You are a great source of wisdom on guns and technically related matters.

    However, you should not delve into the legal realm without seeking expert advice. The lawn mower story is nothing but urban legend. It does not belong in your blog.

    Kindest regards

  41. Urban legend,

    I wondered whether it might be a legend. But then, since I did a similar thing as a teenager, I figured it was true.

    While cutting the grass one day I became frustrated at the grass catcher chute clogging up every 30 feet, so I started cleaning it out while the mower was running. After a few trys of reaching in to clean it out, I finally contracted the blade and had to go to the hospital.

    So you see, I knew that even if the story of the hedges was legend, the stupidity wasn’t.

    Been there. Done that.


  42. BB I was hoping you coul tell me where I could get an upgrade mainspring/tune kit for my rws 48. Im hoping for more power I want to shoot the heviest pellets i can.177 also what kind of energy can you get out of these rifles with the right tune? thanx for your time. keith

  43. G’day BB

    As usual I have seemed to have found the answer going through your blogs but I am a little confused.

    After reading articles on PCP guns I thought an FX or Theoban could be up my ally. However the ancillary equipment I thought could be overcome by using G size bottles of either compressed air or nitrogen to which I have access.

    I just checked my gauges on a G size bottle of high purity nitrogen and it goes upto around 30,000 KPA. I checked another gauge with both KPA and PSI on the dial and ball park figures suggest 4000 PSI is about 28,000 KPA. Now a kevlar scuba tanks have a 4,500 PSI max. So… is it OK to use a G size bottle of compressed air or nitrogen to fill a PCP?

    I just spoke to a solicitor mate I had not seen for a few years who cut of his thumb about 6 months ago. Plastic surgery stuck his thumb back on…it looks like a thumb but doesnt work real good.

    Whilst he was in the plastic surgery ward a fellow came in with his fingers cut off by a lawn mower when he lifted it up to trim his hedge. This is no joke or urban myth…another fellow came in about 2 hours later with his fingers cut off doing the same thing. The second fellow admitted was driving past the first fellows house and he thought it a great idea!

    Two Stellar Awards in 2 hours!


  44. Bob,

    Only one pellet gun manufacturer in the world permits filling their rifle with nitrogen, and that’s AirForce. The rest specify air, only. However, the chemistry of nitrogen and air being what it is, many people understand that it really isn’t a danger.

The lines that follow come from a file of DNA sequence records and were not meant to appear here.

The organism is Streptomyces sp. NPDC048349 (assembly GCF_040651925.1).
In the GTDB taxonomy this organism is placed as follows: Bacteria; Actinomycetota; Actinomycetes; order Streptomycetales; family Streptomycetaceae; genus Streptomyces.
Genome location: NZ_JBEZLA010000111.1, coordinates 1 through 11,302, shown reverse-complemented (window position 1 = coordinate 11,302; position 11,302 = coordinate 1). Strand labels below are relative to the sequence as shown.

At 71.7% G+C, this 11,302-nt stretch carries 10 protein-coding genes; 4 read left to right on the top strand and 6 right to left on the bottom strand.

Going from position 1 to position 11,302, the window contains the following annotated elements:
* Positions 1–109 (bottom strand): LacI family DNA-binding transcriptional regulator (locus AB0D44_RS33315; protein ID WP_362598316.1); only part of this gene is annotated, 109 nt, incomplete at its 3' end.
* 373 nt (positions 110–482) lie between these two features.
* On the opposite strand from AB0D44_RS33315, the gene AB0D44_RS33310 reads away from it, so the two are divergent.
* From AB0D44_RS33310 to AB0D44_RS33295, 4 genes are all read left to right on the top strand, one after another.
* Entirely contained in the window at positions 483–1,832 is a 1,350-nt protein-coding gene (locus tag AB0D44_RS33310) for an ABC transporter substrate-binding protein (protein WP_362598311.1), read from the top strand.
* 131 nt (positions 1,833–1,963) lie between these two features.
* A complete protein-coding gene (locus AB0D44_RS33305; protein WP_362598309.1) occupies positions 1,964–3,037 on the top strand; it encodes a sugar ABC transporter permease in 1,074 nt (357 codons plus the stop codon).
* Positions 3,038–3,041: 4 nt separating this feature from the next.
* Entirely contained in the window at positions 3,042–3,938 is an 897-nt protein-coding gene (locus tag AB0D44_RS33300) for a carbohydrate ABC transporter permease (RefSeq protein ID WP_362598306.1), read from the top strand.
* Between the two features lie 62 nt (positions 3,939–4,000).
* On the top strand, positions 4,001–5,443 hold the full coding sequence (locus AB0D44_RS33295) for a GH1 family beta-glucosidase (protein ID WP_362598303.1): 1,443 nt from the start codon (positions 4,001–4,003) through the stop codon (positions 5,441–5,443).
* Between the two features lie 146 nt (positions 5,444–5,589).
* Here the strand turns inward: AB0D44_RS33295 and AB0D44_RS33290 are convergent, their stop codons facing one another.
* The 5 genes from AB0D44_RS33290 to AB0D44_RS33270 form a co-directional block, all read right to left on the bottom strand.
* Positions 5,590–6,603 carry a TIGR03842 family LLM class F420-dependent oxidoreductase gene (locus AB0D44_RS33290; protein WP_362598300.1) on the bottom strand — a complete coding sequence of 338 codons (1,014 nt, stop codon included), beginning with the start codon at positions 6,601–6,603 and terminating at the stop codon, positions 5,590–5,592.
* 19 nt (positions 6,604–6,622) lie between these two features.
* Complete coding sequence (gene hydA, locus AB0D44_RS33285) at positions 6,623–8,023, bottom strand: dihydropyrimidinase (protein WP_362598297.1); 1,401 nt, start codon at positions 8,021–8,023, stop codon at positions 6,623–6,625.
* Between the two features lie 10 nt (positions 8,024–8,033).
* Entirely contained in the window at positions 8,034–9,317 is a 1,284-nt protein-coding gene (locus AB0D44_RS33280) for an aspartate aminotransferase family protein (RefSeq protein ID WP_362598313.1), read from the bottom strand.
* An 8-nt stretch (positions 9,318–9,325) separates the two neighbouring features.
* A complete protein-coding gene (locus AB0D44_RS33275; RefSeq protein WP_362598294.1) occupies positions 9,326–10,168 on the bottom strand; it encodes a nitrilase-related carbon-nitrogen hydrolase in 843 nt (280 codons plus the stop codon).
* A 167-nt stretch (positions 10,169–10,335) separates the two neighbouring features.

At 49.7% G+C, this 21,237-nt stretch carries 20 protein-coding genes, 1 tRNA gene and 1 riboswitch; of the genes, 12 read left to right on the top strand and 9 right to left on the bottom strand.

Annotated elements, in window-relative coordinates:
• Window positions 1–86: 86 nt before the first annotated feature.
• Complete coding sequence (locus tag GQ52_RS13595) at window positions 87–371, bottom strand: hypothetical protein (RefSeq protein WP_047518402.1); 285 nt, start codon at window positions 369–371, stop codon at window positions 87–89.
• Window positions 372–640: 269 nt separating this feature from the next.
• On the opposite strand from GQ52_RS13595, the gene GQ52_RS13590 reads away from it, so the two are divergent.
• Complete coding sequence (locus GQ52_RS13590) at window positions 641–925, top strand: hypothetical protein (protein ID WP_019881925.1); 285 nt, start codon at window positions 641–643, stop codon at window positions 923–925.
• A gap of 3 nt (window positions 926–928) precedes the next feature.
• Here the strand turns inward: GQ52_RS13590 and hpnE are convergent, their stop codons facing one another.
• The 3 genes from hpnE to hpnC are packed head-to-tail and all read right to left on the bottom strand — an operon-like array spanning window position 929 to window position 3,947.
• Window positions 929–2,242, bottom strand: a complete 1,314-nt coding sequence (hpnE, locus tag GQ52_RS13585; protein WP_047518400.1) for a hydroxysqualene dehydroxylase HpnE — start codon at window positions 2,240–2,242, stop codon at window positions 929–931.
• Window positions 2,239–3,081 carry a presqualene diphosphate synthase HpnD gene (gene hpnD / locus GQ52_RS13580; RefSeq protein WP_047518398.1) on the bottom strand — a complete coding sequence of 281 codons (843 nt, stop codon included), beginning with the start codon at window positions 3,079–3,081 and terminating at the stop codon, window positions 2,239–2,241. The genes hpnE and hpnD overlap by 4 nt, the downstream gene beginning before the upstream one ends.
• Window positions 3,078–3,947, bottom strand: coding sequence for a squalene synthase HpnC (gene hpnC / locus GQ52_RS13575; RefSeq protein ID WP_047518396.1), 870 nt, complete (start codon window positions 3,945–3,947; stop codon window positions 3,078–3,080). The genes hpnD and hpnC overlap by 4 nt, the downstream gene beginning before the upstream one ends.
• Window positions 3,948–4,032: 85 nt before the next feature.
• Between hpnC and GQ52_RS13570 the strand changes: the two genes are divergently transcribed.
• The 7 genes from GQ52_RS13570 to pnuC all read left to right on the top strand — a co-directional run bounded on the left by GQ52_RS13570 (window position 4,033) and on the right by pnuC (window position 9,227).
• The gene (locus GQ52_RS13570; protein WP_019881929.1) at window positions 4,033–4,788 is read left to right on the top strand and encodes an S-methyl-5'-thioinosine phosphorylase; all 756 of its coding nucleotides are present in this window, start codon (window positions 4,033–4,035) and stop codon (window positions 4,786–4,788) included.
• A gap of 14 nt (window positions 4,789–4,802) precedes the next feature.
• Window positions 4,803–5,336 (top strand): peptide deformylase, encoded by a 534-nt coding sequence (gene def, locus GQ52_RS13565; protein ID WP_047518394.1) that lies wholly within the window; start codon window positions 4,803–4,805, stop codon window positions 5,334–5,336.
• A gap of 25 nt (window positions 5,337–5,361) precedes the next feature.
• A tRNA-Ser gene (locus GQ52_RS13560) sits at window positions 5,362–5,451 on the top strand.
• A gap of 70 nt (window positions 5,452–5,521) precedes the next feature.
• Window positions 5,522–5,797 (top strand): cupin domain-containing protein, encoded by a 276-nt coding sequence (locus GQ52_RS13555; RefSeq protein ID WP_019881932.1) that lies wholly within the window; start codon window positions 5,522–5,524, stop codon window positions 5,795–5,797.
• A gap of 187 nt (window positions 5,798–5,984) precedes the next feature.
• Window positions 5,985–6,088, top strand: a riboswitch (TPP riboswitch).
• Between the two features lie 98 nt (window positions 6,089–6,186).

As for using a high-pressure air tank, it makes absolutely no difference. Think about your car. You fill your petrol tank from a HUGE reservoir that contains tens of thousands of liters of petrol, yet there’s no problem. That’s because you stop when your car’s tank is full. Same with high-pressure gas tanks.

    It makes no difference how much pressure is behinds the gas filling your tank. You stop when the inline gauge indicates your tank is full.

    I use a 4500 psi carbon fiber tank to fill my USFT rifle that only fills to 1600 psi. No problem.


  45. Hello BB, an old post I know, however I have been filling my Sumatra .22 for years now with food grade N, either direct to the gun or by topping my scuba tank. We use a lot of G sized cylinders of N at work and at 205Bar/3000PSI they are the precise pressure for the gun. I love the stuff! No Oxygen=no corrosion and no explosion so I can be generous with internal lubrication. I made up all the fittings needed with Scuba gear all rated to 205 Bar. If you have acess, go for it.
    Roger de Grauw.

  46. I'm not clear on why manufactures don't allow (or discourage) nitrogen as a propellant…it's composition and performance is much more predictable and as gases go, is pretty much inert. Where as air that's is collected via a pump can vary wildly in it's composition depending on humility, and other contaminates, etc. Just curious?

  47. Rabbit,